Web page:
Our family members celebrate both Christmas and Hanukkah. This year the dates overlap. I decide it will be touching to offer mealtime prayers from each tradition. Then a voice inside of me says, “And you can offer one too.” I find great value in the traditions of Christianity and Judaism. They are not however my traditions. I am a mystic who celebrates Divine presence in all. I do not follow a system with a hierarchy or have a need for an intermediary to speak to the Divine.
Offering a prayer at our holiday table seems risky. I am reluctant to stand alongside these old acceptable ways of encountering God. I don’t know if I have the courage to show up in the truth of my practices. Practices I’ve developed over decades with Eastern Meditation teachers, Native American teachers, Earth-based religions and my early Christian education.
I believe that life is a gift and an unfolding mystery.
Could I offer a blessing from my heart to the people I love and who love me? The proposition feels more daring than when I offer prayers to the circles of women I lead. I think about it as I prepare the meal and then repeatedly during the day. I can’t decide if it’s appropriate or if I have the courage to speak.
It’s time to eat. Don and I offer a toast. Then I invite the prayers.
First comes the Jewish prayer. My daughter and her family stand and sing a Hebrew blessing over the bread. I feel proud of Deb and her family. They have a tradition that connects them to God and each other. My sister Mickey, who is earning a Masters in New Testament Studies, offers a beautiful Christian prayer. It honors the arrival of Christ and the gift of his presence among us. Her words are touching and heartfelt. She is growing in faith and wisdom as she completes her degree.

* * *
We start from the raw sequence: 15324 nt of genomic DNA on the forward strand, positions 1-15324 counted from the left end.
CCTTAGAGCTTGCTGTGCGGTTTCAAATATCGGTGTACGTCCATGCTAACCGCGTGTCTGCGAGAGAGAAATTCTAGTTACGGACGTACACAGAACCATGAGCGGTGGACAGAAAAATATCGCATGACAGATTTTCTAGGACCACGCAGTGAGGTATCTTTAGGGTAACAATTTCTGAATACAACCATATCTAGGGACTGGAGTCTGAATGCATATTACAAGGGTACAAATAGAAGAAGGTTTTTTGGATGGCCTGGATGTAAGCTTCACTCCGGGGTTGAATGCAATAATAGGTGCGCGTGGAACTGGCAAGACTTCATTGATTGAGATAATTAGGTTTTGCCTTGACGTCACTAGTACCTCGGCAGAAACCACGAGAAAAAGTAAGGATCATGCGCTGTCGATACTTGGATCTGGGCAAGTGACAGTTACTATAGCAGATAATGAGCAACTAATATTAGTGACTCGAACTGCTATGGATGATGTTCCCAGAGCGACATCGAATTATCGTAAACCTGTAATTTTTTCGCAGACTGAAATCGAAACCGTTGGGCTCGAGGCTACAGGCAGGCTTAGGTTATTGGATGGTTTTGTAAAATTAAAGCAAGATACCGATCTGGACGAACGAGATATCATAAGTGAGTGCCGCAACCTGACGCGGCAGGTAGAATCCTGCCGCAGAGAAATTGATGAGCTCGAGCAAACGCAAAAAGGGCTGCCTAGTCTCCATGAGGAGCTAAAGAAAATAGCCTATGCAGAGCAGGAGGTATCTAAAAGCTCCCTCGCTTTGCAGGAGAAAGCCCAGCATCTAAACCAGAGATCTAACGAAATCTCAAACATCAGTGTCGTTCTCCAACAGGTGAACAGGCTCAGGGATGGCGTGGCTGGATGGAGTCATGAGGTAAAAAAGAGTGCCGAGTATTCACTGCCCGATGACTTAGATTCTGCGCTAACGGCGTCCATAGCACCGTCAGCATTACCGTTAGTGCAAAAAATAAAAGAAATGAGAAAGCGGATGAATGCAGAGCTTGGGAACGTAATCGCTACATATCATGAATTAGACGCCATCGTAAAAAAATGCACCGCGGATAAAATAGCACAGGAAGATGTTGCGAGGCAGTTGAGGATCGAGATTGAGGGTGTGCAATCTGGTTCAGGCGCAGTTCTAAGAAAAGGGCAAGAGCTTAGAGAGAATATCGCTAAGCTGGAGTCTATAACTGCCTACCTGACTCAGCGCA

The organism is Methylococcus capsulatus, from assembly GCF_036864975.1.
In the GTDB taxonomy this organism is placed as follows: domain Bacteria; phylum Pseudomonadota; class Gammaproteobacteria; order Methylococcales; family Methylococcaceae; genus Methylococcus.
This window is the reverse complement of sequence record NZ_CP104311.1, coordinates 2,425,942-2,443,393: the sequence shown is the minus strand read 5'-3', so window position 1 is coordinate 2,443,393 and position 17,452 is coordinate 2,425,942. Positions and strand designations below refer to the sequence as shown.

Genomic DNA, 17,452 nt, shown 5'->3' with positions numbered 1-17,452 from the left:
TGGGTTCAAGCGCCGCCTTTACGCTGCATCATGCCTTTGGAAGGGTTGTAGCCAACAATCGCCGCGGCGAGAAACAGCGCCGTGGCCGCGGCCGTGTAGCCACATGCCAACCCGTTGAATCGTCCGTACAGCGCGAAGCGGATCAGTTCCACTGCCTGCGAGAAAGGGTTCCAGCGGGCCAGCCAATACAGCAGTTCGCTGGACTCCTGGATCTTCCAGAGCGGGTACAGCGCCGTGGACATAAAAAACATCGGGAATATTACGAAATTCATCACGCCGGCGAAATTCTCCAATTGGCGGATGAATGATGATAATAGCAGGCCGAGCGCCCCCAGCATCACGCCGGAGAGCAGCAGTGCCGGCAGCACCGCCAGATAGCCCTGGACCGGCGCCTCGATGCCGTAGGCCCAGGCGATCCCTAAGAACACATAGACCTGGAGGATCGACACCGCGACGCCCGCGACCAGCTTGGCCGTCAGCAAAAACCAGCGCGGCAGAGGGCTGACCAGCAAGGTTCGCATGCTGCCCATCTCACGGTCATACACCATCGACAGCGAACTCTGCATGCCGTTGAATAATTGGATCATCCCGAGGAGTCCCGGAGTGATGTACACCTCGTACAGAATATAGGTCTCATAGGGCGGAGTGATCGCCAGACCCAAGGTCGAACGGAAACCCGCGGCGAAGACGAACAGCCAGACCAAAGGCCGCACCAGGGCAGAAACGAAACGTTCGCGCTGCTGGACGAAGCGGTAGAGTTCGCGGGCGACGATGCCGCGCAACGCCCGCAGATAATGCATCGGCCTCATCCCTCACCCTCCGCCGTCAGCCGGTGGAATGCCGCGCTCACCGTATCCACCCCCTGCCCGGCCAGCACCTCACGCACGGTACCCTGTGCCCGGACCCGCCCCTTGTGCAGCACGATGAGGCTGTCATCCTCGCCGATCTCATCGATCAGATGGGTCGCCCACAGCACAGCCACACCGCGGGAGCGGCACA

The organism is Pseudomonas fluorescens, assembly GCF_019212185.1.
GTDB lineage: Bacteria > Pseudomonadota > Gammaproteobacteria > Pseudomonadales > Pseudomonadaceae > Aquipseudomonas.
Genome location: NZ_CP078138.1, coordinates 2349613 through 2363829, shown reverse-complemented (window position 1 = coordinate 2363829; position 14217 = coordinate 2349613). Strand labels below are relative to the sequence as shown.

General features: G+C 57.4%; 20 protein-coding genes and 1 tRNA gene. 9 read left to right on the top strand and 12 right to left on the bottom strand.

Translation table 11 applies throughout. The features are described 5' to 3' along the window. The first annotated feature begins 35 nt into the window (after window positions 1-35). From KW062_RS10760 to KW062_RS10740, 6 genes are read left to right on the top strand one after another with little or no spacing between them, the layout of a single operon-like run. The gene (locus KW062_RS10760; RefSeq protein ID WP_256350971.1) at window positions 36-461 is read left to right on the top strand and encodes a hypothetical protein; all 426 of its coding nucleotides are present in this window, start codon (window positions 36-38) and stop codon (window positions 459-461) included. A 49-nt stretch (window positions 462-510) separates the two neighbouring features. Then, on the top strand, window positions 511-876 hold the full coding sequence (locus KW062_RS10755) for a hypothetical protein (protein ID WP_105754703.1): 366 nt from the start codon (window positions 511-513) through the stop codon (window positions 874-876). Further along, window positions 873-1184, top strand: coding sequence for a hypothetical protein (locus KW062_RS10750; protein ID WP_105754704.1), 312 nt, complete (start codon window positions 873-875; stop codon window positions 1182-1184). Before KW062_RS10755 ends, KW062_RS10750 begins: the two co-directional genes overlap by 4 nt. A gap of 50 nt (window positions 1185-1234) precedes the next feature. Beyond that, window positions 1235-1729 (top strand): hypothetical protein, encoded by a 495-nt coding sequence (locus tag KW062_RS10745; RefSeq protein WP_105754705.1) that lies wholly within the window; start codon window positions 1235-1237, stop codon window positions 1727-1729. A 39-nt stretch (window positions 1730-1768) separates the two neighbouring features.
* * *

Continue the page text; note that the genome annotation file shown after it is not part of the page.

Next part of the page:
Without hesitation I speak. “Now I will offer a prayer honoring my traditions.” Well, I said something like that. To tell you the truth I can’t remember what I said. It was short. I said it. That is what’s important to me. I showed up. I am a woman celebrating life in a complex blend of spirituality.
I let that truth guide me.
I felt strange and happy. It was a kind of coming out moment for me. My family knows about my spiritual practices, that I meditate daily, pray often, offer ceremonies and rituals in my retreats. But all of that is done out of their view. I hadn’t claimed my place at the table. Today I did. This is who I am!
Showing up happens when we stand in the truth of who we are! We often do it on wobbly legs.
Each January, in the Women’s Circles, we create intentions. They are statements of how we choose to be in the coming year. Not a set of goals to be measured, but a way of being. This year my intention is showing up. It is the year of the documentary by the same name. Showing Up: Daring to live from Your Heart will be released in the first half of 2020. I am producing it with director Keith Kelly. We will offer it to the world in the hope that it inspires others to show up.
Along with creating intentions in the circles, we create a statement of a belief that we are ready to release. The belief I’m ready to release is; fear can stop me. I know that fear will be my companion as I move forward with different projects, especially the documentary. I don’t expect fear to leave. I expect to be unstoppable.
We all have moments where we are urged to show up. It can be as simple as offering a prayer or as complex as writing a book. Where is your inner voice asking you to show up?
Film Artwork by Nancy Wright Gelband
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